Liisa and Tuomo Peltola step from their bungalow in a forested suburb of Turku, a small city in southwest Finland. It is just before 8 a.m. on a sunny Saturday morning at the end of March in 2015, nippy but with the promise of warmer weather to come. They are about to embark on a 1,200-kilometer two-day car trip to the fells of Lapland above the Arctic Circle for their annual four-day ski trip.
The couple check their backpacks: sleeping bags, instant coffee and two water-resistant covers they’ll use at night in the rustic wilderness huts they plan to shelter in. They’ll stop en route for a night and buy food. After attaching their backcountry skis atop their hatchback, they settle down for the two-day drive to just beyond Kilpisja¨rvi, a settlement of Sami, an indigenous people also known as Laplanders. There, they’ll begin their trek.
It’s easy driving, and on occasion, Liisa points out a bird that Tuomo must squint to see, for he has taught her to love birdwatching as much as he does.
“You can see so much farther than me,” he grumbles good-naturedly.
“Yes,” she says happily. “I can.”
There has always been a bit of competition between them, from birdwatching to running and skiing. Both are passionate about orienteering, a sport that requires them to find their way in unfamiliar terrain with a map and compass, and the wilderness is their playing field.
The ski trip in Lapland is one of their favorites, a straightforward trajectory they have done at least five times before: 30 kilometers due east across a fell, a high, mostly barren landscape, with rolling hills, some steep climbs and jagged boulders and rocks. Here, they can be alone in nature, with only the huts—a system of bare bone, sparsely spaced structures—their only contact with civilization.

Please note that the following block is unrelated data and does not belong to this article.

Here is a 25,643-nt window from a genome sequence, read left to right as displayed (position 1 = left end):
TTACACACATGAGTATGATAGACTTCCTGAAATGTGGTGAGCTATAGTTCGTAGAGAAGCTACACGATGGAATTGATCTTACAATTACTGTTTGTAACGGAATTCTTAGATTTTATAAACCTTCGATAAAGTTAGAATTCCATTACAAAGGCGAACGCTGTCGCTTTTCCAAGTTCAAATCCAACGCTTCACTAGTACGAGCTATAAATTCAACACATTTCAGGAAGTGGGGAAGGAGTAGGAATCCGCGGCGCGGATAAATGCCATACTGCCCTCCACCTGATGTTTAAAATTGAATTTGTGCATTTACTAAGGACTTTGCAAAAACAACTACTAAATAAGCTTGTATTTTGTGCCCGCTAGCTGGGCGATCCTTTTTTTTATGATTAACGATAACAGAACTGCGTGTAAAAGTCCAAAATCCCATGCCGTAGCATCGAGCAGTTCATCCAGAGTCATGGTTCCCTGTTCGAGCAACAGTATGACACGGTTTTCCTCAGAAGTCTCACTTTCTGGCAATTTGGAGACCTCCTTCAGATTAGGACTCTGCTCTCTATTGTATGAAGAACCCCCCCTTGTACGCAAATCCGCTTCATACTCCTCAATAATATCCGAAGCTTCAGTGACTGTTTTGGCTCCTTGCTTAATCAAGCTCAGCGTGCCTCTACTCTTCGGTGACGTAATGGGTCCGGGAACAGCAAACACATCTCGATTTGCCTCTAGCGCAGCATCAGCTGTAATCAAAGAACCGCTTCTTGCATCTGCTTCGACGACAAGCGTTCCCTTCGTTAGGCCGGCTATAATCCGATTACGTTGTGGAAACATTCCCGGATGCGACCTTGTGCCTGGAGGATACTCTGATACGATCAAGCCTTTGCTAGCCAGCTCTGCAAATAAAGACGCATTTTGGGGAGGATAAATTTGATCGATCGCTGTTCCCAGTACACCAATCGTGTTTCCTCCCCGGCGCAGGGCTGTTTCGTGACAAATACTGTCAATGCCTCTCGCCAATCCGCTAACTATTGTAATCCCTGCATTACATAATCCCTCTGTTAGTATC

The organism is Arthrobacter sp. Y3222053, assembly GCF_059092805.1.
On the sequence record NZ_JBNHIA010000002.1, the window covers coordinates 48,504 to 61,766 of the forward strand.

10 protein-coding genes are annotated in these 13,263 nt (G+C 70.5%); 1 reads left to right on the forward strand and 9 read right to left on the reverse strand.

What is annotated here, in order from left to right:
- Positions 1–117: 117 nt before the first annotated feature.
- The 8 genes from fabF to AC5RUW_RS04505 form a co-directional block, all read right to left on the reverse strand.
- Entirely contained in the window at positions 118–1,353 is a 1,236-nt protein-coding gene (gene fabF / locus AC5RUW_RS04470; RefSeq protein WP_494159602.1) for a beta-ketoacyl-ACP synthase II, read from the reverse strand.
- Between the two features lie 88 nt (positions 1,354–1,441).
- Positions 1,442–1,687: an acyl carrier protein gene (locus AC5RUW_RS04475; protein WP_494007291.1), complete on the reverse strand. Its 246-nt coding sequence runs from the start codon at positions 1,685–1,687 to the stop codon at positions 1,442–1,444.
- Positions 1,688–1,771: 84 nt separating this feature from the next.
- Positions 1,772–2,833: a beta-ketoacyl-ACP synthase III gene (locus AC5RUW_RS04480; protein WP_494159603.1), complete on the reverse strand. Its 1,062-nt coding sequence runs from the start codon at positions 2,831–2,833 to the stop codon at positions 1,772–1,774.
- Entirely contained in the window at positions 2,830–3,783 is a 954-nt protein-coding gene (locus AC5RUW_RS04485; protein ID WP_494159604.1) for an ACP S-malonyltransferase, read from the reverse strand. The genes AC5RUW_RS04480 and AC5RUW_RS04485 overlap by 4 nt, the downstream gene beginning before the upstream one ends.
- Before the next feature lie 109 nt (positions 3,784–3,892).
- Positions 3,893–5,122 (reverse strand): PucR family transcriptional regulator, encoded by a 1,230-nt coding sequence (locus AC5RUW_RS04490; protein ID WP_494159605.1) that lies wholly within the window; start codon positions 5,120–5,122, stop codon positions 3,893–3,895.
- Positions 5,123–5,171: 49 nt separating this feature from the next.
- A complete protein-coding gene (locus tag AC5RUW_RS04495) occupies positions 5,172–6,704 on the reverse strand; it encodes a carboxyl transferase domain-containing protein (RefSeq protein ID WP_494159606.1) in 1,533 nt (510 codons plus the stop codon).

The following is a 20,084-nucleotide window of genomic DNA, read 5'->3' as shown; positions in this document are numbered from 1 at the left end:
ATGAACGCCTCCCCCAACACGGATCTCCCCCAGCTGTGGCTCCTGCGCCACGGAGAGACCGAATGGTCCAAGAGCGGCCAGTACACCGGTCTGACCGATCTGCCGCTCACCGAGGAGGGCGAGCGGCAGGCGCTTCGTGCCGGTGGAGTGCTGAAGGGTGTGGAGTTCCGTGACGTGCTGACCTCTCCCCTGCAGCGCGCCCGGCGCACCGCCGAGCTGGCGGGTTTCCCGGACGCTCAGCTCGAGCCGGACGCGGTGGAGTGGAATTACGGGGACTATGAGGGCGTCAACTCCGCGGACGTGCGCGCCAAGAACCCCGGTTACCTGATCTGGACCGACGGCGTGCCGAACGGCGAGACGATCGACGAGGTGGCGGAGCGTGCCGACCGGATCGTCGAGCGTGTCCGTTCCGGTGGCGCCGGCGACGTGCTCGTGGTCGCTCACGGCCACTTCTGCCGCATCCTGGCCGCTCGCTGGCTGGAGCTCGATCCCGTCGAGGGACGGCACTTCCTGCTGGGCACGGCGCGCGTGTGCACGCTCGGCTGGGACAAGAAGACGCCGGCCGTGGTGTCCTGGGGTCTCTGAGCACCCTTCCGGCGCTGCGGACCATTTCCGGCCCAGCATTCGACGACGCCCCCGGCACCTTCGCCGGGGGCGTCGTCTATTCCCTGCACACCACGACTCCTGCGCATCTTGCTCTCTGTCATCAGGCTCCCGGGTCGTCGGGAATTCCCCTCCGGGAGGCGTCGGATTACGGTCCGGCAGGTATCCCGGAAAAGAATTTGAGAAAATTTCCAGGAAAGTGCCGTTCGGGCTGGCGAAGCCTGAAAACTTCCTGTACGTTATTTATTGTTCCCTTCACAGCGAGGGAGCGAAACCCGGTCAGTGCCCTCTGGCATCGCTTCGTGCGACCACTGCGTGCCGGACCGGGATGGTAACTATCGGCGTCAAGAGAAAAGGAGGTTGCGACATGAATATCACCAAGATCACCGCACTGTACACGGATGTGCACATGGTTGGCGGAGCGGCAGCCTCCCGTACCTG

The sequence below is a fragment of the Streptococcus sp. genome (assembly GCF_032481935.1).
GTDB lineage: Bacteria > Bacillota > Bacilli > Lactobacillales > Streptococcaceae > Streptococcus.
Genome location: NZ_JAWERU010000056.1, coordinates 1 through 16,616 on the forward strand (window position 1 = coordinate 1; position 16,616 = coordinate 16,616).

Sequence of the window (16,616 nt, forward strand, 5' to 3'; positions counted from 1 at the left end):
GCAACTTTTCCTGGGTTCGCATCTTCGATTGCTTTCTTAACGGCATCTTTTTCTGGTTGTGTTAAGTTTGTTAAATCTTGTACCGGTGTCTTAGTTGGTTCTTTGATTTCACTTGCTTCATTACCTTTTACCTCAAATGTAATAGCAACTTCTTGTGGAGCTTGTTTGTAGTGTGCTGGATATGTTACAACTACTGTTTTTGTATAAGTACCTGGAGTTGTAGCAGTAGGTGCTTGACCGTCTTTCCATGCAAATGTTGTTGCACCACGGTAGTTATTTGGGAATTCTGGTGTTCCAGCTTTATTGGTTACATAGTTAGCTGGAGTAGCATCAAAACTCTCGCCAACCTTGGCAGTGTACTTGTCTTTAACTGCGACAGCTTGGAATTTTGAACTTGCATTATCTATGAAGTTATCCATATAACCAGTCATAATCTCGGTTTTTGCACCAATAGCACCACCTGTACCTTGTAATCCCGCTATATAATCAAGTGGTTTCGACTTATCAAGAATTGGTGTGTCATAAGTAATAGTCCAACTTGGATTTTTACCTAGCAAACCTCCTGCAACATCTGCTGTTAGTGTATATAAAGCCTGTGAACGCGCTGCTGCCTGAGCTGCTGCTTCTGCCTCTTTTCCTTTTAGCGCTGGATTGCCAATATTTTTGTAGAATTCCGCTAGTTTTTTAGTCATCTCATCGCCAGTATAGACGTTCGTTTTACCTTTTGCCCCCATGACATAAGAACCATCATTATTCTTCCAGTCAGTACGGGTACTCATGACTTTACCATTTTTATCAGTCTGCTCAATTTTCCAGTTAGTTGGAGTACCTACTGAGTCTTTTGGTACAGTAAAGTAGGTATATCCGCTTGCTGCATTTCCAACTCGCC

Married for only four years, they met over half a century ago, when Liisa, now 65 was a shy, tall, talented teen with a thick blonde braid who a decade later would win the women’s world orienteering championship. Tuomo, nearly six years older, with craggy features and a dry sense of humor, was in the same orienteering club, already married, an engineer and maker of maps.
“Back then, I never imagined I would fall in love with you,” remarks Liisa. “I thought you were so technical and dull.”
“In some way, we stored our feelings,” he says.
There were other marriages along the way, and children to raise – Liisa’s three sons, and Tuomo’s son and daughter. On their first ‘date’ about 14 years ago, she thought it was just a walk in the forest. For Tuomo, it was more than that.
“I wanted to kiss you,” he says. And he did. Ten years later, they were married.
By Sunday morning, as they reach their starting point, the wind has picked up to a gale force 72 km an hour and is blowing snow that turns the world white with fat, black clouds overhead. But the weather doesn’t scare them. As orienteers, they’ve dealt with bad weather before.
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They shrug on their backpacks, don face masks and goggles, and step into the storm. Tuomo, carrying a creased, much-used map, leads the way. It’s about 4pm, and they plan to reach the first hut around 7pm, before darkness falls.
“At least we can see about 150 meters in front of ourselves,” Liisa says.